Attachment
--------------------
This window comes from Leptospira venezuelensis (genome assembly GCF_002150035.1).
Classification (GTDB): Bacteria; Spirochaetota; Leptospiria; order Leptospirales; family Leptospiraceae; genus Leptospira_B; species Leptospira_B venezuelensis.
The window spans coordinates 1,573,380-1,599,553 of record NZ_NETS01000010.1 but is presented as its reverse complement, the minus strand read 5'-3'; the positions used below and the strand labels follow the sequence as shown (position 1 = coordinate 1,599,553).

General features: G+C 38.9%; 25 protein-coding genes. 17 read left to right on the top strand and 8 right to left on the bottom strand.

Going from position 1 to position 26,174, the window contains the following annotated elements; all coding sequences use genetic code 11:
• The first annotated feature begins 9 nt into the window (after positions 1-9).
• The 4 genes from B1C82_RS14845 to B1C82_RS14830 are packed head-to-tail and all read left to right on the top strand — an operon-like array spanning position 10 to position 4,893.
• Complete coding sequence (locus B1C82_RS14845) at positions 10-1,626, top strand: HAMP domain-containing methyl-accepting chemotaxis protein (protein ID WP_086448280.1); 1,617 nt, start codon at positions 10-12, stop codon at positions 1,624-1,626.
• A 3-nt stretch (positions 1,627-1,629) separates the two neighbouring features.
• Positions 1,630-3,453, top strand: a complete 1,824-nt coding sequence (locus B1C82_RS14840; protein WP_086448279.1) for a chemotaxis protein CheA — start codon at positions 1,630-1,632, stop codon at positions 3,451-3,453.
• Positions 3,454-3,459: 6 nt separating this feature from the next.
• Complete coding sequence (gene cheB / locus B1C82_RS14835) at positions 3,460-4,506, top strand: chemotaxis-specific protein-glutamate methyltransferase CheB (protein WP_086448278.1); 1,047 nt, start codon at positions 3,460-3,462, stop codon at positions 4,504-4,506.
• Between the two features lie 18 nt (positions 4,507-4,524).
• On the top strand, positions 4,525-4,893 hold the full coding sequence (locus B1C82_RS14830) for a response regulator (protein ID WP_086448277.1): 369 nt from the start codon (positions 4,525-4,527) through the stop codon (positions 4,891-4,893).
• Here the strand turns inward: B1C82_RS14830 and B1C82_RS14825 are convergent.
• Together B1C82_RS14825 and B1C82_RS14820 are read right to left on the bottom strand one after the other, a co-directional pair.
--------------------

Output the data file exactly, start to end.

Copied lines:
This window comes from Leptospira venezuelensis (genome assembly GCF_002150035.1).
Classification (GTDB): Bacteria; Spirochaetota; Leptospiria; order Leptospirales; family Leptospiraceae; genus Leptospira_B; species Leptospira_B venezuelensis.
The window spans coordinates 1,573,380-1,599,553 of record NZ_NETS01000010.1 but is presented as its reverse complement, the minus strand read 5'-3'; the positions used below and the strand labels follow the sequence as shown (position 1 = coordinate 1,599,553).

General features: G+C 38.9%; 25 protein-coding genes. 17 read left to right on the top strand and 8 right to left on the bottom strand.

Going from position 1 to position 26,174, the window contains the following annotated elements; all coding sequences use genetic code 11:
• The first annotated feature begins 9 nt into the window (after positions 1-9).
• The 4 genes from B1C82_RS14845 to B1C82_RS14830 are packed head-to-tail and all read left to right on the top strand — an operon-like array spanning position 10 to position 4,893.
• Complete coding sequence (locus B1C82_RS14845) at positions 10-1,626, top strand: HAMP domain-containing methyl-accepting chemotaxis protein (protein ID WP_086448280.1); 1,617 nt, start codon at positions 10-12, stop codon at positions 1,624-1,626.
• A 3-nt stretch (positions 1,627-1,629) separates the two neighbouring features.
• Positions 1,630-3,453, top strand: a complete 1,824-nt coding sequence (locus B1C82_RS14840; protein WP_086448279.1) for a chemotaxis protein CheA — start codon at positions 1,630-1,632, stop codon at positions 3,451-3,453.
• Positions 3,454-3,459: 6 nt separating this feature from the next.
• Complete coding sequence (gene cheB / locus B1C82_RS14835) at positions 3,460-4,506, top strand: chemotaxis-specific protein-glutamate methyltransferase CheB (protein WP_086448278.1); 1,047 nt, start codon at positions 3,460-3,462, stop codon at positions 4,504-4,506.
• Between the two features lie 18 nt (positions 4,507-4,524).
• On the top strand, positions 4,525-4,893 hold the full coding sequence (locus B1C82_RS14830) for a response regulator (protein ID WP_086448277.1): 369 nt from the start codon (positions 4,525-4,527) through the stop codon (positions 4,891-4,893).
• Here the strand turns inward: B1C82_RS14830 and B1C82_RS14825 are convergent.
• Together B1C82_RS14825 and B1C82_RS14820 are read right to left on the bottom strand one after the other, a co-directional pair.